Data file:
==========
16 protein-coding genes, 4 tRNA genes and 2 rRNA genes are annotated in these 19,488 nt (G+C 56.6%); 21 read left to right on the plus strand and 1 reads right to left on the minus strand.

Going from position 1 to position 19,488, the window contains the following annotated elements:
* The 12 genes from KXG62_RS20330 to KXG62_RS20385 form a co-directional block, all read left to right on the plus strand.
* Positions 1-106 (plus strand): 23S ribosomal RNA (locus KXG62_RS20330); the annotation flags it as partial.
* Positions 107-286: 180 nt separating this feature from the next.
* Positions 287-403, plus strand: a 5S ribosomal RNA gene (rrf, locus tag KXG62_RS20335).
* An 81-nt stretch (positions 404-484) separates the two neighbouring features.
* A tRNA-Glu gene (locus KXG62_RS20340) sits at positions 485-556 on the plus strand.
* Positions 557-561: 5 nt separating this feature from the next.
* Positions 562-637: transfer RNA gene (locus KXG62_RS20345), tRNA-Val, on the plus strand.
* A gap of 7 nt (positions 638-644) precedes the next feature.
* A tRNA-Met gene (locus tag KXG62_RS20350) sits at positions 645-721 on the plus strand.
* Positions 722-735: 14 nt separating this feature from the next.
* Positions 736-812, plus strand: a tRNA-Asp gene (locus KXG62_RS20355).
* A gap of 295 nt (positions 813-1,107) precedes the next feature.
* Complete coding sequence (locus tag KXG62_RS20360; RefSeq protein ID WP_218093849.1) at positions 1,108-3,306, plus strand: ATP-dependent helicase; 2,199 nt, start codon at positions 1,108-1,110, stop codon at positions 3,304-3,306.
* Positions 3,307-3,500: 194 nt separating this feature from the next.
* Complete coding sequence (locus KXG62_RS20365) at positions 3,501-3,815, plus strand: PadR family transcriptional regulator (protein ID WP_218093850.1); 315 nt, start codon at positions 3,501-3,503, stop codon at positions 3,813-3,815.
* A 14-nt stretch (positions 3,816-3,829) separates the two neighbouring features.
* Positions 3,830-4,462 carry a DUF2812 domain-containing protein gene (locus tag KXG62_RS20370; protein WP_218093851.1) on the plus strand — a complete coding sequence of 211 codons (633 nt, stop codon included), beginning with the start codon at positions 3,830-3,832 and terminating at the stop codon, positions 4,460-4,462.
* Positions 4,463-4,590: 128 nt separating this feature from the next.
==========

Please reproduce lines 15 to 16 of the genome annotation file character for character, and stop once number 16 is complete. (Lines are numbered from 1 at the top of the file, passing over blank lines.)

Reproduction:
* A gap of 295 nt (positions 813-1,107) precedes the next feature.
* Complete coding sequence (locus tag KXG62_RS20360; RefSeq protein ID WP_218093849.1) at positions 1,108-3,306, plus strand: ATP-dependent helicase; 2,199 nt, start codon at positions 1,108-1,110, stop codon at positions 3,304-3,306.